Sela grew up in the Hatikva Quarter, an impoverished neighborhood of Tel Aviv, and as a young boy, witnessed his alcoholic father commit suicide by jumping off an electric pole. He subsequently entered foster care. His case later entered the textbook of Israeli social work education as an example of severe failures in his foster care as a teenager.
According to police, Sela committed at least 24 and possibly as many as 34 rapes, sexual assaults, and sexual molestations of women and girls over the course of five years. Sela would break into their homes, usually late at night or in the early morning. Sela forced his victims to shower afterward to reduce physical evidence, and threatened to kill them if they left the shower before half an hour had passed. To avoid identification, he would attack and then rape his victims from behind, ensuring that they would only get glimpses of him.In three instances, he videotaped his victims and threatened to publish the tape on the internet or give it to their friends if they reported the crime. Sela's crimes gained notoriety, and he became known as the "Tel Aviv rapist". Sela was first arrested in 1995 and sentenced to two years in prison for having systematically molested his cousin from the time she was eight to when she was fifteen. While awaiting trial, Sela made an attempt to escape.
Manhunt and capture
A force of detectives commanded by Arnon Notman was assigned to the case. Between 1997 and 1999, they questioned up to a hundred men who matched victims' descriptions per day. Sela was arrested on December 14, 1999. Notman received an emergency call that a man wearing black jeans and a purple T-shirt had attempted to rape a young woman in a parking lot. Notman assigned a detective to interview the victim, called for reinforcements, and began to circle the neighborhood. Another call then came in that a man wearing the same attire had attacked an eight-year old girl at 17 Weinschel Street. Notman and reinforcements arrived at the location, spotted a man who matched the description, and cornered him against a fence. After arresting Sela, Notman saw that he resembled the descriptions of the Tel Aviv rapist. A scan of his Teudat Zehut showed that he had already been in prison. Further research showed that the Tel Aviv rapes had temporarily stopped during his incarceration period. Detectives extracted DNA from Sela, which was found to match samples given by nine of his victims. Sela indicted on 14 counts of rape. Following a plea bargain, he was sentenced to 35 years imprisonment. He is currently serving his sentence at Nitzan Prison in Ramla.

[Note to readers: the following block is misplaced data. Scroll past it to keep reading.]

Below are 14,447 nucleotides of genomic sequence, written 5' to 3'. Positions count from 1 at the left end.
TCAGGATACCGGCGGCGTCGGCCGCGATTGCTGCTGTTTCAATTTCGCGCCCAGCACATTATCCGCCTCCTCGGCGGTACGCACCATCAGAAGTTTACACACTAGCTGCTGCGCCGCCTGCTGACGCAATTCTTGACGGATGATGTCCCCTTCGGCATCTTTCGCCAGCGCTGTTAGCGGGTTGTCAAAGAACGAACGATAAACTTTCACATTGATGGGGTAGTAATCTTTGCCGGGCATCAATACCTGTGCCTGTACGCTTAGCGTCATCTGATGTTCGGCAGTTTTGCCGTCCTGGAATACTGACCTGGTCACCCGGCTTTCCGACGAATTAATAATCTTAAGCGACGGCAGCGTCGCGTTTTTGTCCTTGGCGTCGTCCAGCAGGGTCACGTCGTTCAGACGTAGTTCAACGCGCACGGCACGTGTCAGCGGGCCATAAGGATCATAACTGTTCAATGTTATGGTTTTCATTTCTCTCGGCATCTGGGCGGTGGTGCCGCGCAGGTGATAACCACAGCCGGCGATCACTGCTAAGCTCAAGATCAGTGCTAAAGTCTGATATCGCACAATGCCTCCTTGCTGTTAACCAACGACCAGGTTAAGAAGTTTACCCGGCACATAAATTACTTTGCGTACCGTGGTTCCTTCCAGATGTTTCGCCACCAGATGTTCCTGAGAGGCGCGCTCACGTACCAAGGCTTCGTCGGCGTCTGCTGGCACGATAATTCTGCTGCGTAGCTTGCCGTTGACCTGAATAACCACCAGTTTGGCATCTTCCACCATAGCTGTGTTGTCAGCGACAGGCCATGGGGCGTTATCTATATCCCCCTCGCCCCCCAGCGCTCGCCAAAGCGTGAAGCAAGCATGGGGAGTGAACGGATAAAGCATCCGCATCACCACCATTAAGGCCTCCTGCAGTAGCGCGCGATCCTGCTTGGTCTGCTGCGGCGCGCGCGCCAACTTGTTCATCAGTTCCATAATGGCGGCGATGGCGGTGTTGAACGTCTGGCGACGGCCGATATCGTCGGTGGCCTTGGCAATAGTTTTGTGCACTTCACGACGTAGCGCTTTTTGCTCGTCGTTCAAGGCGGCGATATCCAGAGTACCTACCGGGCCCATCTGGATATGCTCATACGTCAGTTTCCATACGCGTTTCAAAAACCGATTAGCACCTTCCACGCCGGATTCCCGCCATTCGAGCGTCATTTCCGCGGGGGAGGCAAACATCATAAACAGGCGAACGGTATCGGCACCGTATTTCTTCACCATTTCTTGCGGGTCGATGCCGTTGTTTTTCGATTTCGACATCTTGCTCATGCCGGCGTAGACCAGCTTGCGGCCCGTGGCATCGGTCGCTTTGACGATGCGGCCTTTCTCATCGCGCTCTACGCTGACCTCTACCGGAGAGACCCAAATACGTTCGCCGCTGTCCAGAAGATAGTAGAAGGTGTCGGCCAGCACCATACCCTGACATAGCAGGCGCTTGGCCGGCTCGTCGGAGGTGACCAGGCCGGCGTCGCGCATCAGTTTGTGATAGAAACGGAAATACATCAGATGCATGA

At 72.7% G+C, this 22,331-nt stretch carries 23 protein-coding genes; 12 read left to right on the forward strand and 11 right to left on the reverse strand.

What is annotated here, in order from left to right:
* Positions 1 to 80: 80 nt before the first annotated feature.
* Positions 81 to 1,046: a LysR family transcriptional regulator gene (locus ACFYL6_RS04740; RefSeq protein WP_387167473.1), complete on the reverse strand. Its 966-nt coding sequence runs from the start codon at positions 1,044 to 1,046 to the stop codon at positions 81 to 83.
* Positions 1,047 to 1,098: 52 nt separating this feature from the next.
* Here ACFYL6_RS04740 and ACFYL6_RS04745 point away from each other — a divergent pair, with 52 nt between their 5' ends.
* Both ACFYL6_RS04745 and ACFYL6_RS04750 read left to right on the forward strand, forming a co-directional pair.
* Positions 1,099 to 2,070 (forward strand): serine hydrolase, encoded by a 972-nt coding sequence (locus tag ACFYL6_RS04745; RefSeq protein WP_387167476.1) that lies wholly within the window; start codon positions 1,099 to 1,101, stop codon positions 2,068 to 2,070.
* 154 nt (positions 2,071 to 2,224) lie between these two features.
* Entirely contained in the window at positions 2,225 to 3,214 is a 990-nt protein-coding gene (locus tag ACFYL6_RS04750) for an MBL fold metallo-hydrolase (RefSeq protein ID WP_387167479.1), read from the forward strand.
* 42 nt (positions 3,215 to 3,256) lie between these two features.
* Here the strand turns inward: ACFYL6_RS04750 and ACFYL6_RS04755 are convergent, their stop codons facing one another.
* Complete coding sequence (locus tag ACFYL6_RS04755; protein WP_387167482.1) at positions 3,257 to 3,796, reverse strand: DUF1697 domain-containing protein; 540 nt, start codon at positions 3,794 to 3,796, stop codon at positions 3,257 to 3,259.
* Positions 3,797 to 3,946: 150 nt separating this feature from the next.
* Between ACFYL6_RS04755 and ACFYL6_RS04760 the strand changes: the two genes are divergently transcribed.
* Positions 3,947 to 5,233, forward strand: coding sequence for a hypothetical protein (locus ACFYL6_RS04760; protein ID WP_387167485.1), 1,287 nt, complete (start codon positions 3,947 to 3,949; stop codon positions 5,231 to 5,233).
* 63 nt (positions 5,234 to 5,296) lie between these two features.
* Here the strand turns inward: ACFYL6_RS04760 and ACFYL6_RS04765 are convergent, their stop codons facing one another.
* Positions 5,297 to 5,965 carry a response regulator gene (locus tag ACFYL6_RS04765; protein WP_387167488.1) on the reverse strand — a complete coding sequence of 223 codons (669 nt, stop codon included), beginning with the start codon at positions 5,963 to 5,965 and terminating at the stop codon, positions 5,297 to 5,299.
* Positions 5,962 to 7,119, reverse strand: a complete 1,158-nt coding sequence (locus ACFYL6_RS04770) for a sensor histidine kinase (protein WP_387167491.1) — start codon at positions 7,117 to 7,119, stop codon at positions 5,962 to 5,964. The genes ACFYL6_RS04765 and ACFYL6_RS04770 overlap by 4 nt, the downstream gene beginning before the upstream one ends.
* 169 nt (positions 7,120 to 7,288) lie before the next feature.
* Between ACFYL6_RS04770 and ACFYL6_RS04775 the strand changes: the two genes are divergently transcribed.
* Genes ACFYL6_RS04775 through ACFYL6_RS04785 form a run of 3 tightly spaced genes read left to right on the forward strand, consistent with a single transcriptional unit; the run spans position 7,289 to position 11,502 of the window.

Escape and recapture
On November 24, 2006, Sela escaped from police custody while being transferred to a court hearing. Shortly after his escape, hundreds of police officers began a search throughout Tel Aviv, with cruisers, mounted police, and a helicopter participating in the search. Police also set up roadblocks in the city. The search became focused on southern Tel Aviv after a resident reported that he had visited his mother there. A nationwide manhunt involving thousands of police officers was launched. Two weeks into his escape, sightings of Sela were reported in the northern coastal city of Nahariya, and a relative told tipped off police that Sela had visited him and told him he was heading north, and gave police details about the car Sela was driving. Large numbers of police officers were then deployed to Nahariya.
On December 8, 2006, Sela was arrested at a police checkpoint near kibbutz Lohamei HaGeta'ot, located near Nahariya. Sela resisted arrest and tried to run, but was chased down and handcuffed. Sela identified himself as an Arab, but an identity check at the Nahariya police station confirmed Sela's identity. However, there was controversy after pictures emerged of police officers abusing and humiliating Sela after his capture.
On the same day that the arrest occurred, police investigated reports from citizens claiming to have spotted Sela in Tiberias, and a police helicopter and several cruisers were called to Ness Ziona after a citizen reported seeing a man similar to Sela.
Sela was put on trial for several offenses committed during his escape attempt, including breaking and entering and theft. In July 2012, he was sentenced to an additional 4 years in prison by the Rishon LeZion Magistrate's Court.
Life in prison
While imprisoned, Sela filed dozens of court motions every year, most of which focused on inconsequential issues and were rejected. Due to his persistent motions, he became known as a "serial appelant". The repeated motions put a burden on the authorities, as the Israel Prison Service was tasked with bringing him to each hearing and returning him to prison, a process that necessitated the presence of police and massive security due to Sela being considered a high escape risk. On 14 August 2011, the Beersheba District Court limited Sela to eight motions per year and imposed a NIS 70 fine on him for every motion rejected. Judge Shlomo Friedlander said that the decision was to prevent authorities from spending an unequal share of their resources on his appeals, which could deny other prisoners their rights.
- Stoil, Rebecca Anna (November 26, 2006). "Benny Sela: A study in evil". Jerusalem Post.